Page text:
At present there is no Voice of America broadcasting to Russia, shortwave, AM or FM. Nor are there any television broadcasts to Russia. Shortwave radio was abandoned first after which, AM or FM broadcasts had to be negotiated with Russian local stations. These arrangements came with strings attached. The Russian government finally shut down any VOA broadcasting in 2014.

It has to be recalled that as the Kremlin put the chokehold on U.S. broadcasting, the United States has allowed Russian media to flourish within our own borders in the name of freedom of expression. Russia Today has impressive television studios right here in the nation’s capital and broadcasts on cable channels throughout the United States.

The conditions attached to Russian rebroadcasting of VOA material were heavy-handed. In one case I personally recall, I had been invited to participate in a VOA foreign policy discussion on an English language program. The program has a global audience and is not aimed specifically at Russian listeners. But it was contracted to be rebroadcast in Russia by Voice of Russia, a state-owned service. It was right before the Russian presidential election in March 2012, and the election would have been an obvious topic for discussion. However, in a particularly shocking example of self-censorship as a consequence of foreign pressure, employees of Voice of America were told by VOA managers to cancel plans for coverage of the Russian presidential election on the day prior to and the day of the Russian vote. The reason? Voice of Russia was threatening to tear up its rebroadcasting agreement with the BBG unless the U.S. government’s broadcasters complied with limitations on election coverage imposed by Russian legislation. Russian demands were meekly accepted by the same VOA management that fiercely resists any interference from the U.S. government in the name of editorial independence.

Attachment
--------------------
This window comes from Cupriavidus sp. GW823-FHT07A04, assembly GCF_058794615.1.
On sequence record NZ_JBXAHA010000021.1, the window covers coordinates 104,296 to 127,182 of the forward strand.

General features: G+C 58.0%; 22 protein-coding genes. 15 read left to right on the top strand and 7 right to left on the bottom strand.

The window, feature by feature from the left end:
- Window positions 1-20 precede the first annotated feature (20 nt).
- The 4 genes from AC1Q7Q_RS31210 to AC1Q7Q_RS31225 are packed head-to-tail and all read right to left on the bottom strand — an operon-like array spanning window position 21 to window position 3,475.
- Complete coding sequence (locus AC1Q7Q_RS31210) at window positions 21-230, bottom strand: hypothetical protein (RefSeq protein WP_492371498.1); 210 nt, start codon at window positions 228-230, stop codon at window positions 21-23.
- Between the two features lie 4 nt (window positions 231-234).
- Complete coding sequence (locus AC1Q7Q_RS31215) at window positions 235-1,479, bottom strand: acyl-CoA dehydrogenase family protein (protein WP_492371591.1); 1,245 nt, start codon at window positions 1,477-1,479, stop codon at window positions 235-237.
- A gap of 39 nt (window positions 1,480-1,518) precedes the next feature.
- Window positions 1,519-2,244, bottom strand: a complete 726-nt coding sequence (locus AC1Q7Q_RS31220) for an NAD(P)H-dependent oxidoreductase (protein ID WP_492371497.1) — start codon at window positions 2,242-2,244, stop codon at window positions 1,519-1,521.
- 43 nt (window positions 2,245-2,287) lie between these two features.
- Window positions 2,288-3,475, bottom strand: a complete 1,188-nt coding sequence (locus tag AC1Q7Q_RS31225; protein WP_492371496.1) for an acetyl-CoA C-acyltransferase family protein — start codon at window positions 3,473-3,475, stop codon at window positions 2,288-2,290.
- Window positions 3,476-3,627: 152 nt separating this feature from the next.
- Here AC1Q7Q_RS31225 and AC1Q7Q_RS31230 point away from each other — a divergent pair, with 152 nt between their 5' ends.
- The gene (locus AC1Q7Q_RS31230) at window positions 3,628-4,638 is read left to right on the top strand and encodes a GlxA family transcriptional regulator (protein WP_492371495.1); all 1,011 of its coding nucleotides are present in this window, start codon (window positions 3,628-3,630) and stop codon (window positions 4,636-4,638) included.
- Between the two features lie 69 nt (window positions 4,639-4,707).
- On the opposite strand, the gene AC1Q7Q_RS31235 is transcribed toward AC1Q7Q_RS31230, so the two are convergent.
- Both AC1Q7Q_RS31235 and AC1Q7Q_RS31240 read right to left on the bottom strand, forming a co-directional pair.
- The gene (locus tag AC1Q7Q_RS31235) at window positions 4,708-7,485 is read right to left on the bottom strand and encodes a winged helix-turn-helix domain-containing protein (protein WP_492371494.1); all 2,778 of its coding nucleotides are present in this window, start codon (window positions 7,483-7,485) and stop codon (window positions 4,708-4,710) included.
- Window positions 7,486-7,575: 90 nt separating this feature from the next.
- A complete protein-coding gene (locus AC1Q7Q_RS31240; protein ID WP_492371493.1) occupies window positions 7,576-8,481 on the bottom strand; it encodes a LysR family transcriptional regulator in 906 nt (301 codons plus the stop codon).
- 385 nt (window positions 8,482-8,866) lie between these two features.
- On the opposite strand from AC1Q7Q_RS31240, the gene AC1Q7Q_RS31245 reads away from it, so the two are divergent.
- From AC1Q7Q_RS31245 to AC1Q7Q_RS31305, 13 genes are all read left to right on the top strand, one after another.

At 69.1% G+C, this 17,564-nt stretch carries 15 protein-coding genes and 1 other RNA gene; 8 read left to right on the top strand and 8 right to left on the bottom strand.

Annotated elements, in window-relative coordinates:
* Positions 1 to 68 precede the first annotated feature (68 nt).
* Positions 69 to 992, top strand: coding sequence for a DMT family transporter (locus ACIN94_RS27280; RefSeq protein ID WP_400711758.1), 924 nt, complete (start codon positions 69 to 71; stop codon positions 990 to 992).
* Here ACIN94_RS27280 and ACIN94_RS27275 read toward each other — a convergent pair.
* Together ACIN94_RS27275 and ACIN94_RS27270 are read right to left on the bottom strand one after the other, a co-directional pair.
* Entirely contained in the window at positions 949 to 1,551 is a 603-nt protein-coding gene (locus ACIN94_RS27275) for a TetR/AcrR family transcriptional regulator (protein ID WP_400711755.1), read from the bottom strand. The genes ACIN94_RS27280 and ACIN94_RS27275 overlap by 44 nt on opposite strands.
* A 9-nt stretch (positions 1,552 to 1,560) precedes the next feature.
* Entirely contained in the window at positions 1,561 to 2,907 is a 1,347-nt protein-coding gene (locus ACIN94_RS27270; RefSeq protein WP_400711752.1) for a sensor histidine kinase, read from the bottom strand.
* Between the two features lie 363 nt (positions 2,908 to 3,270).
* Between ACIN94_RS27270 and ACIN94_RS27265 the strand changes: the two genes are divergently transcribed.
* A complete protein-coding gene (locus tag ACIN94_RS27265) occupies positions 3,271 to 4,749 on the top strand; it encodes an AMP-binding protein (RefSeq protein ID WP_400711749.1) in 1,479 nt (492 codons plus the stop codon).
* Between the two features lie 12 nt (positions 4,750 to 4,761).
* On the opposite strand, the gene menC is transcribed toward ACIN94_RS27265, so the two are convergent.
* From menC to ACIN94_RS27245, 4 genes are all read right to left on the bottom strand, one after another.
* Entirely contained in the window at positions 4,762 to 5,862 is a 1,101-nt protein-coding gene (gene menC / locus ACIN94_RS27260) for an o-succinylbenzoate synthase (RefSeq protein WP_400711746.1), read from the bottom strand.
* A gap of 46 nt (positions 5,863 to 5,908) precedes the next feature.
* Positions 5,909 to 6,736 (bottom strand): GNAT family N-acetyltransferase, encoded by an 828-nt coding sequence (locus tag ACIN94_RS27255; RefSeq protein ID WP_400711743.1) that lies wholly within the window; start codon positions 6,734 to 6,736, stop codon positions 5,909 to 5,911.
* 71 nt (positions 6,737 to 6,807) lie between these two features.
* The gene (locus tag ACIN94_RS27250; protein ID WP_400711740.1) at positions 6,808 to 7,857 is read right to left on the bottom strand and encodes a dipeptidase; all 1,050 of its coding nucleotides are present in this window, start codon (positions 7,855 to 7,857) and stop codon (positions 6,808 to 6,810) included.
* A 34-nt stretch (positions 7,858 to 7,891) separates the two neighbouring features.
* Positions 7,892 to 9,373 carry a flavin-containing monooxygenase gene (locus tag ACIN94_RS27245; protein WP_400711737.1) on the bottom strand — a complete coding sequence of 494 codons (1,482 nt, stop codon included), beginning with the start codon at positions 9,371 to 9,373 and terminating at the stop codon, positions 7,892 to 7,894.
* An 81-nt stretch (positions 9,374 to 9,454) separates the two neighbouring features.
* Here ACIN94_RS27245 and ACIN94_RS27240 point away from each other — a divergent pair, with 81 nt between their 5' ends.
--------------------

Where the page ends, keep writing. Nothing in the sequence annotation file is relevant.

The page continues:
So is there anything left of VOA’s Russian presence at a time when Russia is surging in its propaganda war against the United States?

One television news show is broadcast by VOA in Russian into Ukraine. Other than that, currently the only content offered by VOA’s Russian service is Internet-based: Skype video and news podcasts, as well as VOA’s Russian-language website. It could be argued that the Internet offers the best outreach to educated Russians, students and opinion-makers. Russia after all enjoys one of the highest levels of Internet penetration of VOA’s target audiences. Yet, VOA’s Russian service website ranks 3,828 in Russia and 44,415 in the world, according to the Internet service Alexa.[5] (This compares to RT’s website, which ranks 61 in Russia, 443 in the world, and it should be added, 1,007 in the United States.)

Russian propaganda has gone into overdrive in Central and Eastern Europe as well, while Voice of America shut down every language in the region in the early years of the 21st century – Czech, Polish, Croatian, Slovakian, Serbian. The assumption was that the Cold War being over, these were relics of the past and that as members of the EU or aspiring to be that, these countries already have a free press.[6]

Radio Free Europe/Radio Liberty (RFE/RL) has run into exactly the same rebroadcasting problems that beset VOA. Radio in FM and AM format has been dependent on contracts with local Russian stations, who are either under the control of the Kremlin or subject to its pressure. Some shortwave radio continues to exist, and RFE/RL continues to broadcast eight hours original content to Russia.

RFE/RL’s presence and reputation in Russia, it must be added, took a beating in 2012 when new management at RFE/RL’s headquarters in Prague decided to fire most of the staff in its Moscow office, some of them veteran journalists who had worked there for decades and were true champions of human rights. The decision came after Russian legislation blocked any AM broadcasting by RFE/RL in Russia, apparently causing a reconsideration of the role of these broadcasters. The result was an international uproar, which eventually cost the RFE/RL director his job. After much bad publicity about the way the U.S. government treats its employees, a report produced for the BBG in March the following year recommended that the staff that had been fired be hired back for their former positions. By then, a lot of damage had unfortunately been done.[7]